On a quest

FORESTVILLE – The Forestville Dissolution Committee hosted a guest at its meeting Wednesday to explain more about state assistance.

Committee members met with Department of State Land Use Training Specialist Christopher Grant to ask questions and see what options the state can offer the village.

Village Clerk Jim White began the meeting by sharing that the village has been in contact with the Center for Government Research and Southern Tier West to see what an efficiency study would cost. At the time of the meeting White only had a response from CGR which gave two options for a study; one which would cost the village $23,000 and the other which would cost $12,000. White added at this point the village only has funds earmarked in the amount of Trustee and Committee Member Ron Lineman’s village board stipend, which he said he would put toward the study.

County Legislator Rod Rogers, ex-officio committee member, asked if the state could offer the same services at no cost to the village.

Grant explained the state can do financial analyses on the village to determine if there would be cost savings in dissolution, shared services or functional consolidation, but the village will have to compile a list of assets and debts and also consider what local laws and village services it would like to maintain.

It was explained that if the village were to dissolve but wanted to maintain certain services, like sidewalk plowing and maintenance which the town is not equipped to provide, the village could create a special district and only residents and businesses benefiting from the service would pay in a district tax.

Hanover Highway Superintendent Steve D’Angelo was present at the meeting and confirmed, with current staffing and equipment, he will not be able to plow and maintain sidewalks, maintain street lighting or do brush, garbage and metal pickups. D’Angelo added that the cost of these services will outweigh the savings of not having a village board.

White said the village is already facing a tax increase and looking into more affordable options is acting responsibly to the taxpayers.

“The whole purpose in doing this is to make sure the services the village wants is what they are getting the most economically,” he said.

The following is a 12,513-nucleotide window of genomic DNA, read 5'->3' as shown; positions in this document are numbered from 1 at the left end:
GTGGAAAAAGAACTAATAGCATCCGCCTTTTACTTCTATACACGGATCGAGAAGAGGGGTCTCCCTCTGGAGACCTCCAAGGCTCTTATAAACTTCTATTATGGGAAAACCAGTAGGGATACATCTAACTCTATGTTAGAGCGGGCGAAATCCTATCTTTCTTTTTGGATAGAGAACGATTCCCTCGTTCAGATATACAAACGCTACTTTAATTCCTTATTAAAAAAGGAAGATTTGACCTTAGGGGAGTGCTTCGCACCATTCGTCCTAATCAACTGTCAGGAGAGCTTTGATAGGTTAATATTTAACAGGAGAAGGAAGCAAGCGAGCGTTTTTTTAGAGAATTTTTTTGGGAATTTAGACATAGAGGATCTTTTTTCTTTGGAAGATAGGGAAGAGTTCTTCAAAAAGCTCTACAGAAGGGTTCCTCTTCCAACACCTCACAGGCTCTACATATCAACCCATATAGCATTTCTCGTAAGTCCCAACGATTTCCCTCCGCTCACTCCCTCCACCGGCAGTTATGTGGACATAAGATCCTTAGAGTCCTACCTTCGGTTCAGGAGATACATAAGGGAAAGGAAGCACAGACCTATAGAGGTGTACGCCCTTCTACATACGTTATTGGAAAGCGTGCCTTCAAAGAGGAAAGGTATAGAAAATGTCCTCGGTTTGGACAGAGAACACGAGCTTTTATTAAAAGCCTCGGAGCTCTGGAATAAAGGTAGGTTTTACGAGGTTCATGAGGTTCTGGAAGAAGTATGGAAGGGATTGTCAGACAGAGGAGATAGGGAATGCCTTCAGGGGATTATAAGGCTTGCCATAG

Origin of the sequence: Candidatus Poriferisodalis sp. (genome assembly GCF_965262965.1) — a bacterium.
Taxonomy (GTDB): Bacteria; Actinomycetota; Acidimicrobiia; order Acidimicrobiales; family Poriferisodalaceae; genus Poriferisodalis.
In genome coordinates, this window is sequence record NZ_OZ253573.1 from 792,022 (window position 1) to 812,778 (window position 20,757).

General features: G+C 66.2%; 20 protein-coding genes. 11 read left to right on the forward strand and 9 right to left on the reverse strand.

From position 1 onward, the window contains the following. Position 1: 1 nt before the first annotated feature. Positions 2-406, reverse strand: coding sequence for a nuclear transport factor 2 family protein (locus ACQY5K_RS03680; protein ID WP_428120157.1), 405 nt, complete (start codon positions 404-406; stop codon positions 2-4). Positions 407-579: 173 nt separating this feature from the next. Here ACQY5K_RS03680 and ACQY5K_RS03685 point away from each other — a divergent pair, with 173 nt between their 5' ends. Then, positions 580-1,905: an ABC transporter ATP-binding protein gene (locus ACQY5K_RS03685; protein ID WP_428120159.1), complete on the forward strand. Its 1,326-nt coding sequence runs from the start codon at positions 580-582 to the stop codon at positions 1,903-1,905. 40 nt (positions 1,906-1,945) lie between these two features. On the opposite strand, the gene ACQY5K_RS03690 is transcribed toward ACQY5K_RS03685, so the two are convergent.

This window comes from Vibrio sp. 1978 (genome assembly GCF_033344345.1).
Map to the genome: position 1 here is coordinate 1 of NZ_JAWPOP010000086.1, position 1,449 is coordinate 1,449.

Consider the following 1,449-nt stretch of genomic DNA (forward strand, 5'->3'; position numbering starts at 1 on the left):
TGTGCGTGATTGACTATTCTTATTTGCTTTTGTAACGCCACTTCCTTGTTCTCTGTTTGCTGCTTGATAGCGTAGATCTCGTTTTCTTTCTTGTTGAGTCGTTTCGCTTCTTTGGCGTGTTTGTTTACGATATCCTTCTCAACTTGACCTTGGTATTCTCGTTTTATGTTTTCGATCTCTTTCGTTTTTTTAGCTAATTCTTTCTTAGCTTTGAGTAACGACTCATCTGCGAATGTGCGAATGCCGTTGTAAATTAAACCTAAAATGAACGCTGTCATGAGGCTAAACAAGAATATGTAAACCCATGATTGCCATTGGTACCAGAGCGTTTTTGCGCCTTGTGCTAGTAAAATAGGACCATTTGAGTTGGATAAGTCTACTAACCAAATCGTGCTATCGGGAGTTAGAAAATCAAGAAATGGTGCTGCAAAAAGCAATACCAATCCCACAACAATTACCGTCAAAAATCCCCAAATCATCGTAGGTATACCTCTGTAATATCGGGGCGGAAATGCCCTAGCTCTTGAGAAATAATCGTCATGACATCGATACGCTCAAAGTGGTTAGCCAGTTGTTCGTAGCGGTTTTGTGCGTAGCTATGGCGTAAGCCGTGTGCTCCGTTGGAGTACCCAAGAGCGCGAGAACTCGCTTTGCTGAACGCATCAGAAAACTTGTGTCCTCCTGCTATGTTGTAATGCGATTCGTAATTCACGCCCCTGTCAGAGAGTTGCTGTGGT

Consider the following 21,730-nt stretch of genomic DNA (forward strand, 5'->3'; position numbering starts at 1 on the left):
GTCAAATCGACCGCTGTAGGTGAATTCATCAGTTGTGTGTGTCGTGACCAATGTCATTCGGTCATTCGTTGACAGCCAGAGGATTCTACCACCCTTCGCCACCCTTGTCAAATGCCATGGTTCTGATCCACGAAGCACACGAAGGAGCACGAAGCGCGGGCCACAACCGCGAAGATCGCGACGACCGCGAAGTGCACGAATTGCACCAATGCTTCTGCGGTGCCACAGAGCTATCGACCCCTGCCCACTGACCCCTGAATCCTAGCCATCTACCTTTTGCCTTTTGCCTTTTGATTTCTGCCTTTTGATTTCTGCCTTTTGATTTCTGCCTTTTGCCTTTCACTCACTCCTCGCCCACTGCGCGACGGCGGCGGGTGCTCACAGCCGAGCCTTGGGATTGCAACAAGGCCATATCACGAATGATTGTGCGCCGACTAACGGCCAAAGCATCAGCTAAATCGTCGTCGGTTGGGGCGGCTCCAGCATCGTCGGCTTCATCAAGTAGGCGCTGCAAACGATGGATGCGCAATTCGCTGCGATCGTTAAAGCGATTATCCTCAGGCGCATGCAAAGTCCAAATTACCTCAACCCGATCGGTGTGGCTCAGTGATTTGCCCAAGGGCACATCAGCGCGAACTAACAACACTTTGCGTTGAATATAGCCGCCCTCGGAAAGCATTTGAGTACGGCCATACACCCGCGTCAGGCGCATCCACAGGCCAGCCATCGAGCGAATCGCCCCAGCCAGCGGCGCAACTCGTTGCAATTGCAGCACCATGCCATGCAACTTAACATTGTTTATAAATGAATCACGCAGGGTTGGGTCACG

Rogers agreed, saying the residents deserve to know the results of the analysis either way.

“It is at least worth going through the data analysis to see whether there is any tax savings. My opinion is most of the villages and towns in the county should be doing the same type of thing, a full analysis and looking at all the options and see if they are running most efficiently – I’m not saying everything should be dissolved, I am opposed to that – I’m just saying a full analysis of what your costs are, what your options are is something villages in the county should to do,” Rogers said. “As the things change, times change, it is good to check it out so you know what you’re working with and know where you are going. I don’t think this is a bad thing.”

Grant added that there is a state tax incentive offered after dissolution, which is a yearly tax credit of 15 percent of the property value of the town and village, 70 percent of which must be returned to residents and the other 30 percent to be used to defray town expenses.

The next step would be for the committee to send an official request for help from the state with an efficiency study. At the same time, the village must begin an inventory of assets and determine which local laws and services it would like to maintain.

Resident Beth Bowker asked how long this study will take. Member Gloria Yeager said they are in no hurry as long as they get all the facts. White added the village board gave the committee 60 days from July 23 to compile the assets of the village.

The committee decided to wait for STW’s response before deciding to send a formal letter. A tentative date for the next committee meeting was set for Sept. 11 at 1 p.m.